From :

        “Prior to the 1970s, most adoptions were of infants, and very few disrupted. Even today, infant adoption disruptions are probably less than 1%. Disruptions of older children are estimated at about 9% by such experts are Richard Barth. (The disruption rates vary according to the child’s age and other factors.)

        “The highest disruption rate is for children who are adopted as teenagers. According to an article by Barth and Marianne Berry, the researchers found a disruption rate of 24% for children adopted as adolescents. (Conversely, the remaining 76% of these placements were successful.)”

  • Petticoat Philosopher

    I read this article yesterday and was so beyond disgusted. I wish there was a way to help these kids (some now adults) who are here without even the protections of citizenship due to Christian child-trafficking. That last paragraph in your excerpt got me too. Also this:

    ” Pearl worried on his website that some of his followers’ Liberian children were “well-versed in all the dark arts of eroticism and ghastly perversion.”

    Black kids as overly precocious, sinister sex-monsters, eh? Oh dear, Michael, you spilled racism all over your child abuse!

  • Abraham

    Read the story of Abraham Lincoln in Quran (words of the God) since more than 1400 years ago

    • Gordon

      I had always been under the impression that Allah sent spammers to Hell. I guess you learn something new everyday.

  • Sgaile-beairt

    call it what it is….when jailers beat prisoners to death w rubber hoses….’discipline” is a euphemism….

  • gimpi

    This is horrible and tragic. You would think some of these adoption “agencies” would have bothered to educate prospective parents about the suffering these children had endured and the cultural norms they were used to. I guess that takes too much time, when all you really care about is volume, Quiverfull in a nutshell.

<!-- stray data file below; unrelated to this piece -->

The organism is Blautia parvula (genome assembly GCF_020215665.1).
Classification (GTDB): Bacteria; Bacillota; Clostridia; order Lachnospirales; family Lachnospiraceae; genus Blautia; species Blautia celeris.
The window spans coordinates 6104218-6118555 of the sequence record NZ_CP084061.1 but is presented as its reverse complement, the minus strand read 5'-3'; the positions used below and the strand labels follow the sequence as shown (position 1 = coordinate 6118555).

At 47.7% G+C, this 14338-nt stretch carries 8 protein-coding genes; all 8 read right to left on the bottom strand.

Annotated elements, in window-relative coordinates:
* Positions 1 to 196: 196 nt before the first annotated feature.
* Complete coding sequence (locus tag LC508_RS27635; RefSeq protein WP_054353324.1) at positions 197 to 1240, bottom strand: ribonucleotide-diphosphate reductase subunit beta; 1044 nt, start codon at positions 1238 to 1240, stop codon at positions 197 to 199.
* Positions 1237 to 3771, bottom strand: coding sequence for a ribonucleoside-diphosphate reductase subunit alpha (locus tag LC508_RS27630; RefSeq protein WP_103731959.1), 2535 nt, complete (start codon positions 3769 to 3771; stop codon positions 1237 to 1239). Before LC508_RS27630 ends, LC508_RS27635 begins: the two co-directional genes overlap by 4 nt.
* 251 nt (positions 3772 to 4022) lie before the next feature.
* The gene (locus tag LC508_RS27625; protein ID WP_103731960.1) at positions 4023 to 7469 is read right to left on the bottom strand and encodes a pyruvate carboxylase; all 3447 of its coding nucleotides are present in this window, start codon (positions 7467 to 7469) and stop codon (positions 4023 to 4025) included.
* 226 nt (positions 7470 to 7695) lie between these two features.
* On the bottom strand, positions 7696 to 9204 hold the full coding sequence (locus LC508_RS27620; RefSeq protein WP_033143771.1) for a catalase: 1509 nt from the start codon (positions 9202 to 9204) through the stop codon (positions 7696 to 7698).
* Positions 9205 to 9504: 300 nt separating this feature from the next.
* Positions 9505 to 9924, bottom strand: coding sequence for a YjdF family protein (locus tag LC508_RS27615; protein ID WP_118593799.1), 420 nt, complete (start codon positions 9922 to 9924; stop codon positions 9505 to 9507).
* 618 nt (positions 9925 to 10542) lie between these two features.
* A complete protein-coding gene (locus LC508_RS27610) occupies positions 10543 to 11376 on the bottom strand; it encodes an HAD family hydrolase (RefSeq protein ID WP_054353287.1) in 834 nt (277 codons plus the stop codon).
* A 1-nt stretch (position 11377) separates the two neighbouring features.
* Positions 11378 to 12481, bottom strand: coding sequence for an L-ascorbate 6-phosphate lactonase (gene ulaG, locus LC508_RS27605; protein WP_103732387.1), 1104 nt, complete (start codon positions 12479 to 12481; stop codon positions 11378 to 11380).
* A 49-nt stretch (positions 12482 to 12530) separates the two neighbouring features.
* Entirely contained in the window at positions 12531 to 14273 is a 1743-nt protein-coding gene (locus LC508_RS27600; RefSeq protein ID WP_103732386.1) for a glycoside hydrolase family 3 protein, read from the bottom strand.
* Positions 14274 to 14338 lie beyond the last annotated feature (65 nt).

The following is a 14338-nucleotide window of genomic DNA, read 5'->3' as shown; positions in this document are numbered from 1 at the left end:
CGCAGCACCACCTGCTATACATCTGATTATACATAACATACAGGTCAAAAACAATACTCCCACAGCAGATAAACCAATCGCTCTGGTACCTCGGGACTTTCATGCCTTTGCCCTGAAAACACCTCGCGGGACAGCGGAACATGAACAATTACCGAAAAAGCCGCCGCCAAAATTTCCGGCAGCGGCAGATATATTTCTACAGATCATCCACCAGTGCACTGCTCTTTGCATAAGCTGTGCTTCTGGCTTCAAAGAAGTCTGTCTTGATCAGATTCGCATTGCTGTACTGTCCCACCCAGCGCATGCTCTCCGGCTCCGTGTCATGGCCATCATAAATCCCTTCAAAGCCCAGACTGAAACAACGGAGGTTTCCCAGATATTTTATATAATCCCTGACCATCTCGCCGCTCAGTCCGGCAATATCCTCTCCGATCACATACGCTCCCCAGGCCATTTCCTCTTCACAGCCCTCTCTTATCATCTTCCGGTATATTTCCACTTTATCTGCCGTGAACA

The other thing that struck me in the article on MJ is how little responsibility the adoptive “parents” took for the whole process. If it gets hard, just ship the kid back, drop them in a Liberian airport, whatever. I’m sorry, but I can’t see “failed” adoption as an option, any more than you get to send the kid back if you gave birth. How about a little more thought up-front?
    And this is the group who’s going to teach the rest of us about responsibility?

  • Brightie

    What action should we take?
    Earlier today, I was feeling like looking for millstones. But for one, we’re a little short on those locally, and for another, I don’t think homicide would really solve the problem.
    I want to know what laws are already in place. What sorts of regulations are normally on adoption agencies, and if they can be improved. Whether and how agencies or persons who severely abuse the trust placed in them can be shut down, and who to donate to or raise awareness for to help make it happen, or at least improve on existing conditions.

  • Judy L.

    I remember watching an episode of ‘An Adoption Story’ on TLC network in which a Canadian couple goes to Haiti to adopt a NOT ORPHAN baby boy, through a Christian agency. I didn’t get the sense that they were adopting him out of missionary zeal, but it still infuriated me that they thought it was okay to exploit a mother’s poverty in order to fulfill their dreams of parenthood.

    If people want to make a real difference in the lives of impoverished children, the best thing they can do is to sponsor or invest in those children’s parents. Where children have parents, the goal should be to make it possible for those parents to reclaim their children, or better yet, help those parents so that they don’t have to place them in orphanages to begin with. Where there are orphans, especially in the case of older children and siblings, local adoption should be the goal. But this Evangelically-driven adoption fervor isn’t about helping children and doing what’s best by them – it’s about Evangelicals racking up souls to satisfy their own sense of pride disguised as humility.